Securitization - Explained
What is Securitization?
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Table of ContentsWhat is Securitization?How Does Securitization Work?Advantages of Securitization to Creditors and InvestorsRisks Involved in Securitization (from an Investors Point of View)
What is Securitization?
Securitization is a financial procedure that involves the distribution of default risk by an issuer who groups or merges financial assets such as mortgages into a pool and then sells the cash flows backed by this pool. Securitization is applicable to a wide range of financial assets such as residential and commercial mortgages, automobile loans and even credit card debt balances.
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How Does Securitization Work?
Securitization boosts liquidity in the market by fostering the participation of smaller investors in the purchase of equity in large asset pools. This is made possible by dividing large asset pools into smaller, more marketable pieces before offering them to investors. One of the most prevalent forms of securitization is a mortgage-backed security that enables individual retail investors to acquire parts of a larger mortgage in the form of bonds. The process of securitization involves an originator, which is a company that holds the loans. The originator is responsible for collecting data pertaining to the assets that are due to be securitized. Several criteria such as current remaining principal loan balance, risk levels as well as the remaining period of loan repayment need to be considered while group assets together in a pool. This pool of grouped assets is then earmarked for sale to an issuer. Such a pool is also known as a reference portfolio. The issuer associated with the reference portfolio creates a number of tradable securities with each security representing a stake in the assets that make up the reference portfolio. Interested investors can purchase stakes at predetermined rates of return.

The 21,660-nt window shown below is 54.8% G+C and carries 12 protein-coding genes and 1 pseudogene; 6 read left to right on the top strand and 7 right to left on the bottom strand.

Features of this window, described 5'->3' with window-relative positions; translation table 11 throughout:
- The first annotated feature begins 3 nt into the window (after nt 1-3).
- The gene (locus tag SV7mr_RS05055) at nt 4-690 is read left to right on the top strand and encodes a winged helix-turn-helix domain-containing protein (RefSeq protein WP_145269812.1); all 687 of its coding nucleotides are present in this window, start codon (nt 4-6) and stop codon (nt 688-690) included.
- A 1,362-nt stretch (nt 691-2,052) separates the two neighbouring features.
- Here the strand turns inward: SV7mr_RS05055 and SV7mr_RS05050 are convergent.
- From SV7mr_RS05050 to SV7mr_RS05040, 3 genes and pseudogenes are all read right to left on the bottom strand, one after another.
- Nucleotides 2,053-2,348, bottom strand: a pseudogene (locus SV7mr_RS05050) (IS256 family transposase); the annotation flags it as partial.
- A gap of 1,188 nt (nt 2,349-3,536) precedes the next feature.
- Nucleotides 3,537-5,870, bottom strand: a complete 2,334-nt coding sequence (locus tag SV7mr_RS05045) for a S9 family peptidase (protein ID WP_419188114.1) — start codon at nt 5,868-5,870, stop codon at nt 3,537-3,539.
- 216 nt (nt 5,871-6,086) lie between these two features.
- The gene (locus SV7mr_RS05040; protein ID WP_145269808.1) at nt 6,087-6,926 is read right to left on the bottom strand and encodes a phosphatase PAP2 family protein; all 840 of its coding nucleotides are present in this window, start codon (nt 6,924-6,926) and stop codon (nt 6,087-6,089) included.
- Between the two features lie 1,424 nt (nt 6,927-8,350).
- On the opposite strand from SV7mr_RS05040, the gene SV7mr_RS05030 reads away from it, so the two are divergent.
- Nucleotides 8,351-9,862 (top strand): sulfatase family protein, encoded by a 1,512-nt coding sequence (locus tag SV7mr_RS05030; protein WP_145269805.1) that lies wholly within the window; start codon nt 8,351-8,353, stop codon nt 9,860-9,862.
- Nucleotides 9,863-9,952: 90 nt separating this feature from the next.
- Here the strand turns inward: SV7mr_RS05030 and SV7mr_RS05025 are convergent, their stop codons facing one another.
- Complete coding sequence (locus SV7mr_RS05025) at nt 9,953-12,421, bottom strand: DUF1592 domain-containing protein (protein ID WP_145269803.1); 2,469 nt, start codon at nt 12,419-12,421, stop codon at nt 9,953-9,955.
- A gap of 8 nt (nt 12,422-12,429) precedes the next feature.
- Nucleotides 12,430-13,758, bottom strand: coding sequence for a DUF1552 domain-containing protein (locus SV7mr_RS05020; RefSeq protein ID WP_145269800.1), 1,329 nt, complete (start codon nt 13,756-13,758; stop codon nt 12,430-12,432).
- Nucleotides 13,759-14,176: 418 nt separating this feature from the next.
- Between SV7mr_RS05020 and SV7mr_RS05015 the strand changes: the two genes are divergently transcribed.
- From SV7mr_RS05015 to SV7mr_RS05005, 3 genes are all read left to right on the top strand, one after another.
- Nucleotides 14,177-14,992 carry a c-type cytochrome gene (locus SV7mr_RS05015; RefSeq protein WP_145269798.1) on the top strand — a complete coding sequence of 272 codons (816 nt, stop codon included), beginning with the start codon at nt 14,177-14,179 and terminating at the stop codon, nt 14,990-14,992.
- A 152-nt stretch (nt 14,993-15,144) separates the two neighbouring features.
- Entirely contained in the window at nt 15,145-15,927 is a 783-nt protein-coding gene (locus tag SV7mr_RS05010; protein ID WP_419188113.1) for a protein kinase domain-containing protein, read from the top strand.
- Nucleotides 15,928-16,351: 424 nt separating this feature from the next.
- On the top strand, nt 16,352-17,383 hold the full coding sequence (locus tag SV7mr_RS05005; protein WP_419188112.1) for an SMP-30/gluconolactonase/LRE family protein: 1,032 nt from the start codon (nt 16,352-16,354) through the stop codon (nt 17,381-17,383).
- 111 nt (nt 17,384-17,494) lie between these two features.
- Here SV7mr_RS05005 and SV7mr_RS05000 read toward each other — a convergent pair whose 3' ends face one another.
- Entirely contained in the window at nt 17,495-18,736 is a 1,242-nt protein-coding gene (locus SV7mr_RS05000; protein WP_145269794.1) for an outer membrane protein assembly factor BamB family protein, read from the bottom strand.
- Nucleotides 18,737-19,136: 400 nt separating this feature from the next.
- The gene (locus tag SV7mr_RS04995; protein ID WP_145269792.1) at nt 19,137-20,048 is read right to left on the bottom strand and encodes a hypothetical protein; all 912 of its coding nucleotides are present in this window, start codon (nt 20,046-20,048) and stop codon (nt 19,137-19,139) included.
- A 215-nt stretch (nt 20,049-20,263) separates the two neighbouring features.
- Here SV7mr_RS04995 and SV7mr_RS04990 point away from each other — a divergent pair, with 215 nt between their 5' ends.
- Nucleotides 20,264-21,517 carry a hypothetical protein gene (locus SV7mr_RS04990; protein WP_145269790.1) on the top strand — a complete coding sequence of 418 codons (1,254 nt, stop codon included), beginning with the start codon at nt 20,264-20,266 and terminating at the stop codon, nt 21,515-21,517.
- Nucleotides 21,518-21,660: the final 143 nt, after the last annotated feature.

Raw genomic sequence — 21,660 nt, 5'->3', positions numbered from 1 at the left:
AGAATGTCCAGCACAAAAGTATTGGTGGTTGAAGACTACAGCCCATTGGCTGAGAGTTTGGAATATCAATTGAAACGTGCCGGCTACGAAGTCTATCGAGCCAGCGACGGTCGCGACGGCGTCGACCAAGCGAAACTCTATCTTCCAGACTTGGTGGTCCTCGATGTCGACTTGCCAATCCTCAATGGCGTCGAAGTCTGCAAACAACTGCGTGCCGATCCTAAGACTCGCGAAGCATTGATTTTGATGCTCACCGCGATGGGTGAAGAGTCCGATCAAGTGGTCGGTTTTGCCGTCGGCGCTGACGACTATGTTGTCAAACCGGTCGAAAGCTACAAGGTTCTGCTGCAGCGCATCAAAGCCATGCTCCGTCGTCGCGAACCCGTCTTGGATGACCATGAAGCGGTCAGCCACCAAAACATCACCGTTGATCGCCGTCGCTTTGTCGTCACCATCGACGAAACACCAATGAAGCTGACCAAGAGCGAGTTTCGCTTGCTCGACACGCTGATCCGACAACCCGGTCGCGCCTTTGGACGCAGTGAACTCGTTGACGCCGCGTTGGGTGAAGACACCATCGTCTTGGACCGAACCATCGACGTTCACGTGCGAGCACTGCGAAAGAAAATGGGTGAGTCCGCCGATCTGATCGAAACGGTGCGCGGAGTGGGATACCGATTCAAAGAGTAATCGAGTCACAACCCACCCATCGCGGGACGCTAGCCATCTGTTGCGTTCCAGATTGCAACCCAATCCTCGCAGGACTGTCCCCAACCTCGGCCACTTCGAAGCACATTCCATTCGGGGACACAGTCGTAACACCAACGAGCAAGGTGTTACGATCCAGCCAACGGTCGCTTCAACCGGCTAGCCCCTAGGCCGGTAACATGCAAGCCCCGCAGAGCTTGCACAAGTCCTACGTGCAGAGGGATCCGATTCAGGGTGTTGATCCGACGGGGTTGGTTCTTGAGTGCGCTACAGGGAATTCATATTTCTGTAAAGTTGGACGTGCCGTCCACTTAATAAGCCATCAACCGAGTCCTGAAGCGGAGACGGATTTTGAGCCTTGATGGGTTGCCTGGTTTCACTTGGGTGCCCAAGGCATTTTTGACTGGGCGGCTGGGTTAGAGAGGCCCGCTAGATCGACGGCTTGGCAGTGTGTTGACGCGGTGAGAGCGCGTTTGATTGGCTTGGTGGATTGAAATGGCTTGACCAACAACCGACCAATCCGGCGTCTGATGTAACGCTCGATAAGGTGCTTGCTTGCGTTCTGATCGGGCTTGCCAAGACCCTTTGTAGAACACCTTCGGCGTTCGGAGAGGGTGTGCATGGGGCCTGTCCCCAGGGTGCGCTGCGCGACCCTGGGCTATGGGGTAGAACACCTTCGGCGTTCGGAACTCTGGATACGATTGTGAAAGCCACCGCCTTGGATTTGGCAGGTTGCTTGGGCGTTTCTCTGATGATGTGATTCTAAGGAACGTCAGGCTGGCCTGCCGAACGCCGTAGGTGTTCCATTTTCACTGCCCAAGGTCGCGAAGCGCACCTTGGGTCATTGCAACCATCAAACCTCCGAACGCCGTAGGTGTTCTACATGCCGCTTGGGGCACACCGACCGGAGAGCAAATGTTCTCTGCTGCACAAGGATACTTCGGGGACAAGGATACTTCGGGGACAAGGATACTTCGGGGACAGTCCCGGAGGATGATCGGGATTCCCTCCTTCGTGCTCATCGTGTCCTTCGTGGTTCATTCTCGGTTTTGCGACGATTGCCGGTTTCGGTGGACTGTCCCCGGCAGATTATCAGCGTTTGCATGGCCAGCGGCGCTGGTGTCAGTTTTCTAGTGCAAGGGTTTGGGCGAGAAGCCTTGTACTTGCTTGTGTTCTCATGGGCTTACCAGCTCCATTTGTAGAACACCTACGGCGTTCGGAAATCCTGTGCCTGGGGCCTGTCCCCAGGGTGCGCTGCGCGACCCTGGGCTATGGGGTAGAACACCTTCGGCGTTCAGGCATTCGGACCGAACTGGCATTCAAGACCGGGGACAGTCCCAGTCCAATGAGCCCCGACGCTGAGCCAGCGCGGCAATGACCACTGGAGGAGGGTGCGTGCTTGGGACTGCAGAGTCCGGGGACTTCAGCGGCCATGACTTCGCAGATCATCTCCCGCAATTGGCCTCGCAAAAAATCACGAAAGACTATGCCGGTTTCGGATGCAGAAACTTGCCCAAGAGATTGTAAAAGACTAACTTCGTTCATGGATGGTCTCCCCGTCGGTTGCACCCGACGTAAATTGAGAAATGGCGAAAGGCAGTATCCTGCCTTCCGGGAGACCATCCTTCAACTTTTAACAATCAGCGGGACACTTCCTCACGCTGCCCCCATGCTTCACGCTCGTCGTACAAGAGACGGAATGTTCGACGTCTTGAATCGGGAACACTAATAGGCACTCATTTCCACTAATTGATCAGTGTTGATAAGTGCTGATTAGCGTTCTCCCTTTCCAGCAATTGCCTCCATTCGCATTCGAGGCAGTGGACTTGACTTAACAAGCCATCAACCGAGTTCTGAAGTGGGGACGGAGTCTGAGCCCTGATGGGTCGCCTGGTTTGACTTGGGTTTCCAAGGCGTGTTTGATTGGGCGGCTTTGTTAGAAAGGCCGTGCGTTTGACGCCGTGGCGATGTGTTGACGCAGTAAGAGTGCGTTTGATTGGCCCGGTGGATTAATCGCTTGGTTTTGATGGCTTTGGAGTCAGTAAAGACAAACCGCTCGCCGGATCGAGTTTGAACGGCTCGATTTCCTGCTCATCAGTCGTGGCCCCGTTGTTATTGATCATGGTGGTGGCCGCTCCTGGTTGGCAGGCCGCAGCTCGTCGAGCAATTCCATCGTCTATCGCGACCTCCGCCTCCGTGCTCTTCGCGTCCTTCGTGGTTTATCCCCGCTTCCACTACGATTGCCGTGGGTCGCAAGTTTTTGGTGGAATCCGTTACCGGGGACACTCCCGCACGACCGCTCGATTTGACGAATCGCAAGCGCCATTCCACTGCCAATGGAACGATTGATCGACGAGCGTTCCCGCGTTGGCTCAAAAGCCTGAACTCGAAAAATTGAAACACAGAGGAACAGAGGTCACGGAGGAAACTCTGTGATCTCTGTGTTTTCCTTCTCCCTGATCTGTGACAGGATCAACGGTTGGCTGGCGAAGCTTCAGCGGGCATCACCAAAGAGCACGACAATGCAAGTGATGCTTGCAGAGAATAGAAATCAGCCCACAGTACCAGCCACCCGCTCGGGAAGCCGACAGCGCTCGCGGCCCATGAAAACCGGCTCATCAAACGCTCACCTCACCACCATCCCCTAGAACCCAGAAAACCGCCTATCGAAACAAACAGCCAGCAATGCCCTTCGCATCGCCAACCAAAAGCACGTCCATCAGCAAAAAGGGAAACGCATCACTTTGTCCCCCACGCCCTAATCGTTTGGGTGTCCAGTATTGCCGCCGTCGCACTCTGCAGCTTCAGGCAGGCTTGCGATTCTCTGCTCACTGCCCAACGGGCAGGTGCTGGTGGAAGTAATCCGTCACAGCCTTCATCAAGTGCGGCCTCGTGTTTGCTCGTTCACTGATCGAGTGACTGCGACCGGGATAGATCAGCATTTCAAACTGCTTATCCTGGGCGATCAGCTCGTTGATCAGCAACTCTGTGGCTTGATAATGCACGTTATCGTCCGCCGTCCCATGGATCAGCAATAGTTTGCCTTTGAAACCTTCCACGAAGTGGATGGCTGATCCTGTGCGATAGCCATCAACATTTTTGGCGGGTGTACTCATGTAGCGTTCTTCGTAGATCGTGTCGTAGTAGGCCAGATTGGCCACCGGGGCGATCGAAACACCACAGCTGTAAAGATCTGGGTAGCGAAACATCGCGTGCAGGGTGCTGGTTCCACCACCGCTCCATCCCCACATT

Advantages of Securitization to Creditors and Investors
In general, securitization creates liquidity in the marketplace. It also segregates debts into different tranches, with each being associated with a different level of risk. Securitization also promises several benefits to creditors and investors. They are:
- Creditors get access to an instrument that lowers their associated risks by splitting up the ownership of the debt obligations. Besides, creditors are also able to dispose of unmanageable assets from their portfolios, which may actually raise the companys credit rating.
- Investors who purchase portions of the security practically become the lenders, earning stipulated rates of return that are calculated on the associated principal and interest payments receivable from the included debtors on their obligation.
- Securitized assets provide a higher level of safety compared to many other investment vehicles. This is primarily because any form of securitization is backed by tangible assets that can be seized and liquidated in the event of a default (or a series of defaults) on the part of the debtor.
Risks Involved in Securitization (from an Investors Point of View)
As with any other form of investment, securitization also involves certain risks to the investor. These are:
- The risk of default, which is the inability of the borrower to pay his interest payments.
- Events risks that are associated with prepayment, reinvestment and early amortization.
- Risks that arise from fluctuations in interest rates.
- Risks associated with moral hazards such as conflicts of interest.
- Risks associated with an insolvent servicer.